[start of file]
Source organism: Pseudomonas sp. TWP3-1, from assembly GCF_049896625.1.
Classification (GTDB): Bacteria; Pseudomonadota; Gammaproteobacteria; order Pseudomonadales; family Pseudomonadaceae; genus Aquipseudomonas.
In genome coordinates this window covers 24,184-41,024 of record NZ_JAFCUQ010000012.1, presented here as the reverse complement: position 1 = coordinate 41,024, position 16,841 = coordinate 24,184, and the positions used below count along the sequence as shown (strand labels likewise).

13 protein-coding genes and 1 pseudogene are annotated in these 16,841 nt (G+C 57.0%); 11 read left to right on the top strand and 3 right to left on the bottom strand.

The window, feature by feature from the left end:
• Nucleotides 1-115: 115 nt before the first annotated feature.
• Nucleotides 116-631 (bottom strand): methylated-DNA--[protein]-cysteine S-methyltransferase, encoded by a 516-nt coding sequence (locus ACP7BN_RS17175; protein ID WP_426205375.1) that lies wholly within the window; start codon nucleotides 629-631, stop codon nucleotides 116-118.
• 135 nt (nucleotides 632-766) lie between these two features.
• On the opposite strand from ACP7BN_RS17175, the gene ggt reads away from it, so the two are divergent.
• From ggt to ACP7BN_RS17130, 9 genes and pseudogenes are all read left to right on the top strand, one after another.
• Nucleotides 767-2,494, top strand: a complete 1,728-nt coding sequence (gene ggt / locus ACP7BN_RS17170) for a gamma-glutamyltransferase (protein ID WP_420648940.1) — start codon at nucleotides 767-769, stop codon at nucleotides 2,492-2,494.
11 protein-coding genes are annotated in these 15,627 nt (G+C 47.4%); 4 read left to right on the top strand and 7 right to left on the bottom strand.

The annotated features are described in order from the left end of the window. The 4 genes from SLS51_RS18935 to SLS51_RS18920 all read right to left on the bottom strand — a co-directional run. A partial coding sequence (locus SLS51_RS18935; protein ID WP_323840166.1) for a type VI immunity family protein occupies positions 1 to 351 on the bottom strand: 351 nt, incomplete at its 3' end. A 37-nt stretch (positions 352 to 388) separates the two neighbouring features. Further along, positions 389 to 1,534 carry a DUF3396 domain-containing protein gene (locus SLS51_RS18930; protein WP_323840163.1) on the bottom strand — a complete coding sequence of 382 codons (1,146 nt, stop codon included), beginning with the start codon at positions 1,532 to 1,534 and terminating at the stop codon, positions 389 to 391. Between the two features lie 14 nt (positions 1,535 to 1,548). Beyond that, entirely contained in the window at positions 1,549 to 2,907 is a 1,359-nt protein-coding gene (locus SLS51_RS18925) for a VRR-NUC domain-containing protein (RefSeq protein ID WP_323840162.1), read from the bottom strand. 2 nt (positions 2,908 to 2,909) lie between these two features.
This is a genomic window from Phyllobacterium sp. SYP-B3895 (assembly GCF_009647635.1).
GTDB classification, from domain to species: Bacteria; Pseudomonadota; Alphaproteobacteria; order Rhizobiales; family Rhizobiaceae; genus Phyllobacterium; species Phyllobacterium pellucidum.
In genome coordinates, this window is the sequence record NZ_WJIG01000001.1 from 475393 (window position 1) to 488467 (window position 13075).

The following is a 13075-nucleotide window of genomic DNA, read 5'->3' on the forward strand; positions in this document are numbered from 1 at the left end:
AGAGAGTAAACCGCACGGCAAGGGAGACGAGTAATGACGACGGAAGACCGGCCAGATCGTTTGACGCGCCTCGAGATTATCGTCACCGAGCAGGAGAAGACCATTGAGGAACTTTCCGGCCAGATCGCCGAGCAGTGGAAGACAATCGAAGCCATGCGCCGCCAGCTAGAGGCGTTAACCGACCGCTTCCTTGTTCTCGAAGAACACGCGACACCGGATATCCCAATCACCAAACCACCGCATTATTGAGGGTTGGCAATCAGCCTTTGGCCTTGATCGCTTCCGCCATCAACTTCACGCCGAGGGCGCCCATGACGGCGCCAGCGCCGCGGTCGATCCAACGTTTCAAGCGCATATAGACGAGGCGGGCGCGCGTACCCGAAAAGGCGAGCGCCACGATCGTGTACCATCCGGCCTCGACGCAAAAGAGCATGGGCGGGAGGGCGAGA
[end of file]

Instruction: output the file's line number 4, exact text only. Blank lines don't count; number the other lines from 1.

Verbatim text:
13 protein-coding genes and 1 pseudogene are annotated in these 16,841 nt (G+C 57.0%); 11 read left to right on the top strand and 3 right to left on the bottom strand.